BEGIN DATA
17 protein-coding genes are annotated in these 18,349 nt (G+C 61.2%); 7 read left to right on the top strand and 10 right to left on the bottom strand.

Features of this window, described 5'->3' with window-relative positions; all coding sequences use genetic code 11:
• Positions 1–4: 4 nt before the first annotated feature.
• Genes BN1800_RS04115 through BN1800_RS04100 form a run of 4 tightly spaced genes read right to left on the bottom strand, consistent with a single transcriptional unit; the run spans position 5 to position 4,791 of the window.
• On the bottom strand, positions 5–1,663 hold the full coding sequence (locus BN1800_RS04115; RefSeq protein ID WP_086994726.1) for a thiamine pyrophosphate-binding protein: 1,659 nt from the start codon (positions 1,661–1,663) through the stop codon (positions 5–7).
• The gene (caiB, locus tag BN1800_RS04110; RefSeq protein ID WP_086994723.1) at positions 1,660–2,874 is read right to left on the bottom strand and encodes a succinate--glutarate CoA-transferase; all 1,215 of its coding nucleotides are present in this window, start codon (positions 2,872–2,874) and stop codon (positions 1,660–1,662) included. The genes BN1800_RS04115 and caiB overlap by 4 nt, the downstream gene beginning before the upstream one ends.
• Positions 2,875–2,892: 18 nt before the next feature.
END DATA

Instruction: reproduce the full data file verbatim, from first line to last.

17 protein-coding genes are annotated in these 18,349 nt (G+C 61.2%); 7 read left to right on the top strand and 10 right to left on the bottom strand.

Features of this window, described 5'->3' with window-relative positions; all coding sequences use genetic code 11:
• Positions 1–4: 4 nt before the first annotated feature.
• Genes BN1800_RS04115 through BN1800_RS04100 form a run of 4 tightly spaced genes read right to left on the bottom strand, consistent with a single transcriptional unit; the run spans position 5 to position 4,791 of the window.
• On the bottom strand, positions 5–1,663 hold the full coding sequence (locus BN1800_RS04115; RefSeq protein ID WP_086994726.1) for a thiamine pyrophosphate-binding protein: 1,659 nt from the start codon (positions 1,661–1,663) through the stop codon (positions 5–7).
• The gene (caiB, locus tag BN1800_RS04110; RefSeq protein ID WP_086994723.1) at positions 1,660–2,874 is read right to left on the bottom strand and encodes a succinate--glutarate CoA-transferase; all 1,215 of its coding nucleotides are present in this window, start codon (positions 2,872–2,874) and stop codon (positions 1,660–1,662) included. The genes BN1800_RS04115 and caiB overlap by 4 nt, the downstream gene beginning before the upstream one ends.
• Positions 2,875–2,892: 18 nt before the next feature.